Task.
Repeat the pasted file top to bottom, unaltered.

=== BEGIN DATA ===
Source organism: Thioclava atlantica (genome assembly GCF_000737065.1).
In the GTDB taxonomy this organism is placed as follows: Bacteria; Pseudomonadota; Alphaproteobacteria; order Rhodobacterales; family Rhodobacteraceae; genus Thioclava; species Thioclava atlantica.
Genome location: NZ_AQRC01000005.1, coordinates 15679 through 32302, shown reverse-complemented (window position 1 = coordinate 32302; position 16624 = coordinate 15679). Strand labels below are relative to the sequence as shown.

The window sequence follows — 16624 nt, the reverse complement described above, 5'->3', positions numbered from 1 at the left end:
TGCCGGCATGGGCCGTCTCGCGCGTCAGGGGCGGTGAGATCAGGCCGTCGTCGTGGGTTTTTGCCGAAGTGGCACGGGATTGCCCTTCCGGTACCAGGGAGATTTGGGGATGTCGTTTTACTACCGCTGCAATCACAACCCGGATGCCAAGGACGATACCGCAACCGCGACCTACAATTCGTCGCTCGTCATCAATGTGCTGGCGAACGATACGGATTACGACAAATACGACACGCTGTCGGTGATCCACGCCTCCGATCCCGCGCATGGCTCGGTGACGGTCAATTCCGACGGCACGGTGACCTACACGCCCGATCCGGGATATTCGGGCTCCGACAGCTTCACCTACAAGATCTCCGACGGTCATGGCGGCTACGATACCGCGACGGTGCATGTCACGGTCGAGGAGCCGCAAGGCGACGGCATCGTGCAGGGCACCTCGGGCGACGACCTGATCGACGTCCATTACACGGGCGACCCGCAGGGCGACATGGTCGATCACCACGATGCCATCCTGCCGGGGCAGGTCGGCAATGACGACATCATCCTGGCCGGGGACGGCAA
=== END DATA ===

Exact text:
Source organism: Thioclava atlantica (genome assembly GCF_000737065.1).
In the GTDB taxonomy this organism is placed as follows: Bacteria; Pseudomonadota; Alphaproteobacteria; order Rhodobacterales; family Rhodobacteraceae; genus Thioclava; species Thioclava atlantica.
Genome location: NZ_AQRC01000005.1, coordinates 15679 through 32302, shown reverse-complemented (window position 1 = coordinate 32302; position 16624 = coordinate 15679). Strand labels below are relative to the sequence as shown.

The window sequence follows — 16624 nt, the reverse complement described above, 5'->3', positions numbered from 1 at the left end:
TGCCGGCATGGGCCGTCTCGCGCGTCAGGGGCGGTGAGATCAGGCCGTCGTCGTGGGTTTTTGCCGAAGTGGCACGGGATTGCCCTTCCGGTACCAGGGAGATTTGGGGATGTCGTTTTACTACCGCTGCAATCACAACCCGGATGCCAAGGACGATACCGCAACCGCGACCTACAATTCGTCGCTCGTCATCAATGTGCTGGCGAACGATACGGATTACGACAAATACGACACGCTGTCGGTGATCCACGCCTCCGATCCCGCGCATGGCTCGGTGACGGTCAATTCCGACGGCACGGTGACCTACACGCCCGATCCGGGATATTCGGGCTCCGACAGCTTCACCTACAAGATCTCCGACGGTCATGGCGGCTACGATACCGCGACGGTGCATGTCACGGTCGAGGAGCCGCAAGGCGACGGCATCGTGCAGGGCACCTCGGGCGACGACCTGATCGACGTCCATTACACGGGCGACCCGCAGGGCGACATGGTCGATCACCACGATGCCATCCTGCCGGGGCAGGTCGGCAATGACGACATCATCCTGGCCGGGGACGGCAA